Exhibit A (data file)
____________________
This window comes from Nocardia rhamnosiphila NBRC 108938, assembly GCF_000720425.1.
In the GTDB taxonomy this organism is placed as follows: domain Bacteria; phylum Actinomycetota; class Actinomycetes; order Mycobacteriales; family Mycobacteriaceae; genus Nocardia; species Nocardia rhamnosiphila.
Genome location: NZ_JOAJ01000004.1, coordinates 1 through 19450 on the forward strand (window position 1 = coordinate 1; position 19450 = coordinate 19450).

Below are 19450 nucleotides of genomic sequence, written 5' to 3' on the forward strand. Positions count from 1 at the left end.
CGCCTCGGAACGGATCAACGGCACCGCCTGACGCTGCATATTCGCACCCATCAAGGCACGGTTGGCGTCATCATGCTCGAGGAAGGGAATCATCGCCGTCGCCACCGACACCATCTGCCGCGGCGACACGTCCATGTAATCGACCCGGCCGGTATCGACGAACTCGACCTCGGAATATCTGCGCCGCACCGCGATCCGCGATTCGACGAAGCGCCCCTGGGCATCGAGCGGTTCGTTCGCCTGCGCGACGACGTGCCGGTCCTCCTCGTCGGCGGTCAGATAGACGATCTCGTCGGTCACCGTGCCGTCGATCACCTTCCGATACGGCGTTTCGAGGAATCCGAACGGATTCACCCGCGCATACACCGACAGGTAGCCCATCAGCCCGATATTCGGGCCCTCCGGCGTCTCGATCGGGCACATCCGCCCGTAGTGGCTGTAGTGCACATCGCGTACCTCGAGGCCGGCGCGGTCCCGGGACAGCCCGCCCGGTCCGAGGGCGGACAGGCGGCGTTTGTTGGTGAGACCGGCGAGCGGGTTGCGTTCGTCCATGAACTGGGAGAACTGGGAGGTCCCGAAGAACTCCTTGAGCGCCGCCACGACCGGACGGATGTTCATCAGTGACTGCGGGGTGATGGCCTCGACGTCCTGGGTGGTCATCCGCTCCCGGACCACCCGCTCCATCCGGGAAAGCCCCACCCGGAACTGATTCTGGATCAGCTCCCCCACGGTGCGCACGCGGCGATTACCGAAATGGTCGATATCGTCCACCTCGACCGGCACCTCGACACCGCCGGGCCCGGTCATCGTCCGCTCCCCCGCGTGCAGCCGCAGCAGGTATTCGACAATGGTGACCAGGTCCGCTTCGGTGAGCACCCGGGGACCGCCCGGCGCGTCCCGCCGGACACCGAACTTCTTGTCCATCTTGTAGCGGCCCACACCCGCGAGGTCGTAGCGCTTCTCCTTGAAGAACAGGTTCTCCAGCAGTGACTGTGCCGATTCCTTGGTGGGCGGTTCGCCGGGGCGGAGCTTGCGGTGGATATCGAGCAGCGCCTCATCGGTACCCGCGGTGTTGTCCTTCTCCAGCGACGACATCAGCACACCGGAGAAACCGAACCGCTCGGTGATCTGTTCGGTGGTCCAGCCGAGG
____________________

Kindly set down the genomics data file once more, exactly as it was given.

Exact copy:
This window comes from Nocardia rhamnosiphila NBRC 108938, assembly GCF_000720425.1.
In the GTDB taxonomy this organism is placed as follows: domain Bacteria; phylum Actinomycetota; class Actinomycetes; order Mycobacteriales; family Mycobacteriaceae; genus Nocardia; species Nocardia rhamnosiphila.
Genome location: NZ_JOAJ01000004.1, coordinates 1 through 19450 on the forward strand (window position 1 = coordinate 1; position 19450 = coordinate 19450).

Below are 19450 nucleotides of genomic sequence, written 5' to 3' on the forward strand. Positions count from 1 at the left end.
CGCCTCGGAACGGATCAACGGCACCGCCTGACGCTGCATATTCGCACCCATCAAGGCACGGTTGGCGTCATCATGCTCGAGGAAGGGAATCATCGCCGTCGCCACCGACACCATCTGCCGCGGCGACACGTCCATGTAATCGACCCGGCCGGTATCGACGAACTCGACCTCGGAATATCTGCGCCGCACCGCGATCCGCGATTCGACGAAGCGCCCCTGGGCATCGAGCGGTTCGTTCGCCTGCGCGACGACGTGCCGGTCCTCCTCGTCGGCGGTCAGATAGACGATCTCGTCGGTCACCGTGCCGTCGATCACCTTCCGATACGGCGTTTCGAGGAATCCGAACGGATTCACCCGCGCATACACCGACAGGTAGCCCATCAGCCCGATATTCGGGCCCTCCGGCGTCTCGATCGGGCACATCCGCCCGTAGTGGCTGTAGTGCACATCGCGTACCTCGAGGCCGGCGCGGTCCCGGGACAGCCCGCCCGGTCCGAGGGCGGACAGGCGGCGTTTGTTGGTGAGACCGGCGAGCGGGTTGCGTTCGTCCATGAACTGGGAGAACTGGGAGGTCCCGAAGAACTCCTTGAGCGCCGCCACGACCGGACGGATGTTCATCAGTGACTGCGGGGTGATGGCCTCGACGTCCTGGGTGGTCATCCGCTCCCGGACCACCCGCTCCATCCGGGAAAGCCCCACCCGGAACTGATTCTGGATCAGCTCCCCCACGGTGCGCACGCGGCGATTACCGAAATGGTCGATATCGTCCACCTCGACCGGCACCTCGACACCGCCGGGCCCGGTCATCGTCCGCTCCCCCGCGTGCAGCCGCAGCAGGTATTCGACAATGGTGACCAGGTCCGCTTCGGTGAGCACCCGGGGACCGCCCGGCGCGTCCCGCCGGACACCGAACTTCTTGTCCATCTTGTAGCGGCCCACACCCGCGAGGTCGTAGCGCTTCTCCTTGAAGAACAGGTTCTCCAGCAGTGACTGTGCCGATTCCTTGGTGGGCGGTTCGCCGGGGCGGAGCTTGCGGTGGATATCGAGCAGCGCCTCATCGGTACCCGCGGTGTTGTCCTTCTCCAGCGACGACATCAGCACACCGGAGAAACCGAACCGCTCGGTGATCTGTTCGGTGGTCCAGCCGAGG